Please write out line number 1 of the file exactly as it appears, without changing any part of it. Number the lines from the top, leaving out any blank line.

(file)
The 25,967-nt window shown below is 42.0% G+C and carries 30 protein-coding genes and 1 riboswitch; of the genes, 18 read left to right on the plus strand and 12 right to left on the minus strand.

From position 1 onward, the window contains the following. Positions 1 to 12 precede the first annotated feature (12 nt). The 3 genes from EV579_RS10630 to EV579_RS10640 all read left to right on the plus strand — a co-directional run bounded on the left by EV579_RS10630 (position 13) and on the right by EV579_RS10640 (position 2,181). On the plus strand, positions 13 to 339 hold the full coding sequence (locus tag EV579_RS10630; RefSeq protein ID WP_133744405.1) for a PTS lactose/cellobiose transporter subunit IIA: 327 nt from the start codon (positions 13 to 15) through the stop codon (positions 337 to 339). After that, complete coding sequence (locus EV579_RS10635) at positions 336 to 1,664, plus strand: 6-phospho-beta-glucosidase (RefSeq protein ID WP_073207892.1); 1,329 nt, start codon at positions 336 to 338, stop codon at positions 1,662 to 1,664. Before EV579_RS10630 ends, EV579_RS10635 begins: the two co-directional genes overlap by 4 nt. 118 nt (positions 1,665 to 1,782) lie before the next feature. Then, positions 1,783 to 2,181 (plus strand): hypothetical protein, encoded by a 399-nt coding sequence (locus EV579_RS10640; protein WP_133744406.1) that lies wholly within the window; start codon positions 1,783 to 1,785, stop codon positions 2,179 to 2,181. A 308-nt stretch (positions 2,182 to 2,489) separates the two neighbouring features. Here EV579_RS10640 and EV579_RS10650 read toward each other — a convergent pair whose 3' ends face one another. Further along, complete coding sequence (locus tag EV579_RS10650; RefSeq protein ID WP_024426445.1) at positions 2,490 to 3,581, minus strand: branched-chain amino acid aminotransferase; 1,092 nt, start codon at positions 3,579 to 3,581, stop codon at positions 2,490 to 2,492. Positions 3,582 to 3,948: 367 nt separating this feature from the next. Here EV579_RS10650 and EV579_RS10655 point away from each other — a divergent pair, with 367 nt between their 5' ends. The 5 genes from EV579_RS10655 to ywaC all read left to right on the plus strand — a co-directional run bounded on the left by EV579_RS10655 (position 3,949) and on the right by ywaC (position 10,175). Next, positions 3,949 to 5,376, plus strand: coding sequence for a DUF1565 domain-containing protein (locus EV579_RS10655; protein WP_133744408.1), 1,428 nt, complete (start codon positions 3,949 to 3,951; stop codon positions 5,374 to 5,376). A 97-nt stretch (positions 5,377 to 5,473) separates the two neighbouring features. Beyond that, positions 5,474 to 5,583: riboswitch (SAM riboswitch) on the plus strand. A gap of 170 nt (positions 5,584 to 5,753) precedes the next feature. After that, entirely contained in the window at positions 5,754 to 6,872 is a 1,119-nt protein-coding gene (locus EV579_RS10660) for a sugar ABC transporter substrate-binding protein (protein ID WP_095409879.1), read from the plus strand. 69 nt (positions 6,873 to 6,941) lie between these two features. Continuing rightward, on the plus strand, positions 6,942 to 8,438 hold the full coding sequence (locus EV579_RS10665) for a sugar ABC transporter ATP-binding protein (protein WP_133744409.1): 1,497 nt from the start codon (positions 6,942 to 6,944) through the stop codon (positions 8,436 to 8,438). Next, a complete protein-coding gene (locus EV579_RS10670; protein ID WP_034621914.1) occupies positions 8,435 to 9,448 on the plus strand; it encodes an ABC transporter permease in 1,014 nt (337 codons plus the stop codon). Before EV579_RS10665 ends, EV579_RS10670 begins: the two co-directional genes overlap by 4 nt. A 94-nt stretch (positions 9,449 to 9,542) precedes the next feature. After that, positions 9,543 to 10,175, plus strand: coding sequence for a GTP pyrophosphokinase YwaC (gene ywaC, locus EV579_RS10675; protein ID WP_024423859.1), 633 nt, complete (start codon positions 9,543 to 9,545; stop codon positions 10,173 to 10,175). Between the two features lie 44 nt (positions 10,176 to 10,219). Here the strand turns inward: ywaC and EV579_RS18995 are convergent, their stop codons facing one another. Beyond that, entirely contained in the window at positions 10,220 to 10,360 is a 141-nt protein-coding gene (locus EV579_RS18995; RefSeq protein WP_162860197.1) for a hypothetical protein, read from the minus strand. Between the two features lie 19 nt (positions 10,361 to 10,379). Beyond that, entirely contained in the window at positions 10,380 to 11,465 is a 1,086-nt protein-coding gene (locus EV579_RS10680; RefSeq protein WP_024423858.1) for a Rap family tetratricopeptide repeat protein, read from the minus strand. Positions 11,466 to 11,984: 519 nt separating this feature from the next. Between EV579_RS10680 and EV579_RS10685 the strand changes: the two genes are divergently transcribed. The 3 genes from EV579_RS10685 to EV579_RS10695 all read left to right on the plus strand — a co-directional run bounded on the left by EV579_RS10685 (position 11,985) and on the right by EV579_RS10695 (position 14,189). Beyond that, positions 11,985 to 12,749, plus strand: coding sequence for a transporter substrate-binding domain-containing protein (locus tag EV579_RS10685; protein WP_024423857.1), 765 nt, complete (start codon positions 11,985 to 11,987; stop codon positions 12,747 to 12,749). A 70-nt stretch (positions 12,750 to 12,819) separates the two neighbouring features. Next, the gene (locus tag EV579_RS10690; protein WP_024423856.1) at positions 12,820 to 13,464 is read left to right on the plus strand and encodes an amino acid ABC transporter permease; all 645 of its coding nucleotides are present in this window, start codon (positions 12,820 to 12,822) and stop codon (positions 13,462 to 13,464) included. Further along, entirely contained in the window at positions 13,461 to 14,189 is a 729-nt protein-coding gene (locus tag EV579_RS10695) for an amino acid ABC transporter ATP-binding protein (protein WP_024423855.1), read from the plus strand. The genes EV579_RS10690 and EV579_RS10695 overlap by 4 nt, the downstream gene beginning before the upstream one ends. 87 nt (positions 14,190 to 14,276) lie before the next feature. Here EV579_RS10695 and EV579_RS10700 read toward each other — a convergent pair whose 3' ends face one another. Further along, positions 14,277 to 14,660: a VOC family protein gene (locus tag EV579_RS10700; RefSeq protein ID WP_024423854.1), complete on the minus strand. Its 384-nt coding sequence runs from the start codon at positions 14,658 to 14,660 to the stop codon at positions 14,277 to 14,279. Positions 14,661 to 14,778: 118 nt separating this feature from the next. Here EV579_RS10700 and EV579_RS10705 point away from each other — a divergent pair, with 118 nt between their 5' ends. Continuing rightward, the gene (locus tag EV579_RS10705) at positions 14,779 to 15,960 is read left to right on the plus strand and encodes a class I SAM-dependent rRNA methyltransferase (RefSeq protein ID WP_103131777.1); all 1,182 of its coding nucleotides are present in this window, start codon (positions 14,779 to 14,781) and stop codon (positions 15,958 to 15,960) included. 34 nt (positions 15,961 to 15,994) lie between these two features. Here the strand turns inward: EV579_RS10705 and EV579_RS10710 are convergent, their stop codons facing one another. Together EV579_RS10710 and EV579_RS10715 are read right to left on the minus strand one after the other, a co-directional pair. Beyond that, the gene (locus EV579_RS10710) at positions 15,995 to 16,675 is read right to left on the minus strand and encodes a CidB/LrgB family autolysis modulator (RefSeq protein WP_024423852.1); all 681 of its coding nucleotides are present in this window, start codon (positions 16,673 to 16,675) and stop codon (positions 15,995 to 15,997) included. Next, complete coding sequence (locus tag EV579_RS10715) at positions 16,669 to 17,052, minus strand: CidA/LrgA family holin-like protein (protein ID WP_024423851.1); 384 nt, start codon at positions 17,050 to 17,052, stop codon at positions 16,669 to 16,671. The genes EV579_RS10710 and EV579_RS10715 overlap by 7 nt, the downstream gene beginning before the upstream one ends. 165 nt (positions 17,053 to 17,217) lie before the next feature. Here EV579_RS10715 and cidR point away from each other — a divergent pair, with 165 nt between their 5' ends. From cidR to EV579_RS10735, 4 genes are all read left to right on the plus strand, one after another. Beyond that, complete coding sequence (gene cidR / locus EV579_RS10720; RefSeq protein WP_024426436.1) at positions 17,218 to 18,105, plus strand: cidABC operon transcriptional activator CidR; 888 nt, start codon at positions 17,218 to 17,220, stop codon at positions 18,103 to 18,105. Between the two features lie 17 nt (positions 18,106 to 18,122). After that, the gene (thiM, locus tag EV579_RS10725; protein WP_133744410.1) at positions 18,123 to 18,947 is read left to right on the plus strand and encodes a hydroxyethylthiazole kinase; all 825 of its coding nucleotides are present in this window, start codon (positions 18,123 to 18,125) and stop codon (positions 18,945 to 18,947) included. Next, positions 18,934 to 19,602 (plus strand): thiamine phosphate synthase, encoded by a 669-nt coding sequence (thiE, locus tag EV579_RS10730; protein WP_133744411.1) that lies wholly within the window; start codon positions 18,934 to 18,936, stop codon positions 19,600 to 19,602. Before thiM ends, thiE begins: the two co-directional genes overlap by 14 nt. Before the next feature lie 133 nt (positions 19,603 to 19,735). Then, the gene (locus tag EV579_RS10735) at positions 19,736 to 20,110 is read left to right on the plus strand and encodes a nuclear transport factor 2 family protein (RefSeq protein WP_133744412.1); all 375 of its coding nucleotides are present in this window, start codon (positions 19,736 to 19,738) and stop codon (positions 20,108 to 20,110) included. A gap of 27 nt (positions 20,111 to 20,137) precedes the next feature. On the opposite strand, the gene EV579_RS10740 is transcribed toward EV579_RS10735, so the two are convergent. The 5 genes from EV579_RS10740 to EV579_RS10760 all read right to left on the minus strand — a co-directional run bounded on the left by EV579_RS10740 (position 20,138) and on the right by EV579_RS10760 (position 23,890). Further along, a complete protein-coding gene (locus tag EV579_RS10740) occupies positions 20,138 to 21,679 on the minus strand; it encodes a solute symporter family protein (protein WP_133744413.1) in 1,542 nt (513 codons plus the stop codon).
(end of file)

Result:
The 25,967-nt window shown below is 42.0% G+C and carries 30 protein-coding genes and 1 riboswitch; of the genes, 18 read left to right on the plus strand and 12 right to left on the minus strand.